Mr. Assad will certainly keep fighting till the bitter end; he might think he will succeed in defeating the combined might of the rebels, who by now are better organised and armed, and their backers who have announced publicly that they intend to increase their assistance to the rebels. It is open war. Mr. Assad surely knows the odds against him but he might prefer to go down fighting rather than face a Qadhafi-like end. He still has considerable stocks of conventional and chemical weapons as well as missiles. The Hezbollah in Lebanon has thousands of missiles aimed at Israel and Hassan Nasrallah has pledged support to Mr. Assad. Iran, which has more stake than any other country in the regime’s survival, will go to any length to support him, by itself and with Iraq where Malliki is openly supportive of the Assad government due to sectoral affinity. So, more, much more violence should be expected, with the war spilling over to the neighbourhood.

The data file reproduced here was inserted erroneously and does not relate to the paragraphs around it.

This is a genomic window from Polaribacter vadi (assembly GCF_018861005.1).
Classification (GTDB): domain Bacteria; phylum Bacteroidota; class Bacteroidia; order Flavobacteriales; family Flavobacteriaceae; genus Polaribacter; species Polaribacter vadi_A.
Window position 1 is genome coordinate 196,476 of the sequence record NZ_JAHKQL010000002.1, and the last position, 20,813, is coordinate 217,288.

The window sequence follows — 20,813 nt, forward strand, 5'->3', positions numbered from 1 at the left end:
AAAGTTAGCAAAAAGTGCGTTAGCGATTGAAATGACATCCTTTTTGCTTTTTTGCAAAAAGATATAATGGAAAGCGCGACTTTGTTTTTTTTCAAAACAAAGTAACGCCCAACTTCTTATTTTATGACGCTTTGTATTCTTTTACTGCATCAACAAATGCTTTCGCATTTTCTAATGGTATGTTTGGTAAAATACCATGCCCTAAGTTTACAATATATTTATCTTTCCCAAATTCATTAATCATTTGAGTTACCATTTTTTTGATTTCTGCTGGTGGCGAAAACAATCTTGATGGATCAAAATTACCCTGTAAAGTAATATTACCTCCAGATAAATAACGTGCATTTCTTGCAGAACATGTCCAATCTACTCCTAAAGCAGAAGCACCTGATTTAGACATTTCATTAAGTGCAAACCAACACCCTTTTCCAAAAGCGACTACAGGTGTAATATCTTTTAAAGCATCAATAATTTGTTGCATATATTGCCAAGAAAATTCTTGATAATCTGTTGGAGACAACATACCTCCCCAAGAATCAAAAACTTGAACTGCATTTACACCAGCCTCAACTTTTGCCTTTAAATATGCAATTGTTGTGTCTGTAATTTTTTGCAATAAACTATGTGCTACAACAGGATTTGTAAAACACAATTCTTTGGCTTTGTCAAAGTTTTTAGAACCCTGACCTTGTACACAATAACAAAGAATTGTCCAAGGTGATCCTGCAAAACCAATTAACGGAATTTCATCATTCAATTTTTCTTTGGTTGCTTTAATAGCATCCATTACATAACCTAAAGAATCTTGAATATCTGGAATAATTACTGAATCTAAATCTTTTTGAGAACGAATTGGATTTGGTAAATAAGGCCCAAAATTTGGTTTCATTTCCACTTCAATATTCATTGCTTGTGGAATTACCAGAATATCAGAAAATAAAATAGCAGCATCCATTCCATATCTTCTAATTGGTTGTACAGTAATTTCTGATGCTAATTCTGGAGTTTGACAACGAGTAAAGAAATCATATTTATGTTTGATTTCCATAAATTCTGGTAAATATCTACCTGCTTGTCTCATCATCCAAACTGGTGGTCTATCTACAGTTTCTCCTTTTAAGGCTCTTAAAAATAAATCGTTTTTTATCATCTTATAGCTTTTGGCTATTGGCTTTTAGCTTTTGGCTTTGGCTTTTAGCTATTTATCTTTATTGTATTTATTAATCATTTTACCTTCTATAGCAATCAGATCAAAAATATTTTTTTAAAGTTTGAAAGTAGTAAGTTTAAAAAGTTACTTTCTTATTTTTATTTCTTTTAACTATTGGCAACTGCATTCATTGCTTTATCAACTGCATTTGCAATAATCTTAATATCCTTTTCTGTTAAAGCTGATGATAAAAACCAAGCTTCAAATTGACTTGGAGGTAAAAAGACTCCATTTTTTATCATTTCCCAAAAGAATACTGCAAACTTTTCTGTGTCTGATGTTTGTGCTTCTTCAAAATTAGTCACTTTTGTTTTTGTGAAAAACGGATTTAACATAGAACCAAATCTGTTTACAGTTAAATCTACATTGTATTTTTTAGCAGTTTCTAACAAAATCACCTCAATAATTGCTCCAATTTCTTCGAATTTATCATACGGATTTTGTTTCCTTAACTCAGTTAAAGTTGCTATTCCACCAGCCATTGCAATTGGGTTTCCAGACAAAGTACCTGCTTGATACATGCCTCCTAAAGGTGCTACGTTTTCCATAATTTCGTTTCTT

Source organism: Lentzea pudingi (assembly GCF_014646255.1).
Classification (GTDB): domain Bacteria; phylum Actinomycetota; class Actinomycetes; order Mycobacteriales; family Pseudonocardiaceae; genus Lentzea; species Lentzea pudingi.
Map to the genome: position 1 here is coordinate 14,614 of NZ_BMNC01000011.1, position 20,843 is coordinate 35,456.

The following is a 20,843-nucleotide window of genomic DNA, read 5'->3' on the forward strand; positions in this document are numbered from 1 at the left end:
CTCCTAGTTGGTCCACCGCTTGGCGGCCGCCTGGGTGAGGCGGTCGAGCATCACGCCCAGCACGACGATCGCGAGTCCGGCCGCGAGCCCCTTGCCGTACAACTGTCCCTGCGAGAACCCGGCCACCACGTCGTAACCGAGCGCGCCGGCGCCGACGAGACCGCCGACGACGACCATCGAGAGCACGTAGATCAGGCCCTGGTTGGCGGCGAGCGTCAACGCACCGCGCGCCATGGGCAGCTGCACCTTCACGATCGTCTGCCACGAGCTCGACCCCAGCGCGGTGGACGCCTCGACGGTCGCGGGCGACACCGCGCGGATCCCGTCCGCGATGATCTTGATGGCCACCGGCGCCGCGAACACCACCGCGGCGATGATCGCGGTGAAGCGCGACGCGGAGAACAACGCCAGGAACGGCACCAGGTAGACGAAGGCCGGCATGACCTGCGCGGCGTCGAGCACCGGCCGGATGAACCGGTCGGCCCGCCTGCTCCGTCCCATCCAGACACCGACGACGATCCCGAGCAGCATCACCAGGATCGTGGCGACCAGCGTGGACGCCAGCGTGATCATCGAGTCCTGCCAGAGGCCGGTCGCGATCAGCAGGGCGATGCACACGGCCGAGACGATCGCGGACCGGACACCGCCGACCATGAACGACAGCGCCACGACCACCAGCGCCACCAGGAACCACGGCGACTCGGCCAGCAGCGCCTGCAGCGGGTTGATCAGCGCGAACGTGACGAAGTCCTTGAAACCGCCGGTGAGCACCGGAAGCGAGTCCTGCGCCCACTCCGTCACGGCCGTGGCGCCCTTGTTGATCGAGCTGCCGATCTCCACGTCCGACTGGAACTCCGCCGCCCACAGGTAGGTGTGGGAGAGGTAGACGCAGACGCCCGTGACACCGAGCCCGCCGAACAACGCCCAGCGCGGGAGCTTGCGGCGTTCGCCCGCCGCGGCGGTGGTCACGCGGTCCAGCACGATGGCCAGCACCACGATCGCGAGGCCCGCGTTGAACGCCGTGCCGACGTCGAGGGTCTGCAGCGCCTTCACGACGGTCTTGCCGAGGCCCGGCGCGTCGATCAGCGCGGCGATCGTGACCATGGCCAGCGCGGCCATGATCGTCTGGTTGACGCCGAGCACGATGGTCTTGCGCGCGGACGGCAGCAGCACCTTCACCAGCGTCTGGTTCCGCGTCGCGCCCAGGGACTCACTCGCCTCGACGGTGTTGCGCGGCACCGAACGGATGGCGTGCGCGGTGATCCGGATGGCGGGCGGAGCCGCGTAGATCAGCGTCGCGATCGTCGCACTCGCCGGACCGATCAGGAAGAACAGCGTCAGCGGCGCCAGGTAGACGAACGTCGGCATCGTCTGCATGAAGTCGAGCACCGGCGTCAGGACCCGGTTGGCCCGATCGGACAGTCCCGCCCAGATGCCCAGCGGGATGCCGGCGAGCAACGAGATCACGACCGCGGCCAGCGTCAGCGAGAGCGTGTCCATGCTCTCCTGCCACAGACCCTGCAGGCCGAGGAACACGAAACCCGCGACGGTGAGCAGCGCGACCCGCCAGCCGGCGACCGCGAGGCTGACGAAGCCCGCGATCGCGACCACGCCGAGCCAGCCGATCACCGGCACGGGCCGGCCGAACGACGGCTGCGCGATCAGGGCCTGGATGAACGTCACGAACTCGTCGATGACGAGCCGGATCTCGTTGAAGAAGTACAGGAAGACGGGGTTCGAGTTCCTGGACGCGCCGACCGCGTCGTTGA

Who will benefit from all that violence? Surely not the people of Syria in whose name the fight is being fought! Radical Islamic elements will be the only beneficiaries. Is this what the international community wants? From all accounts, the sanctions imposed by America and Europe are badly hurting the Iranian regime and Iranian people. Iran will be further weakened but it might also unite the Iranian people behind the regime more. If the desire to avoid further bloodshed is genuine, it might still not be too late to consider something along the lines of the suggestion mentioned in the previous paragraph.

There are some principles involved in the Syrian civil war. The principle which Russia and China cite for their otherwise realpolitik motivated position is that any regime change must happen solely as a result of an agreement among the people of the country and outsiders should have no say in it. Russia insists that it is not holding any brief for Mr. Assad, but says equally firmly that the principle is important. The Libyan case is still fresh in the minds of everyone and is definitely a factor in the general reluctance to support the increasingly loud demand for the President to abdicate.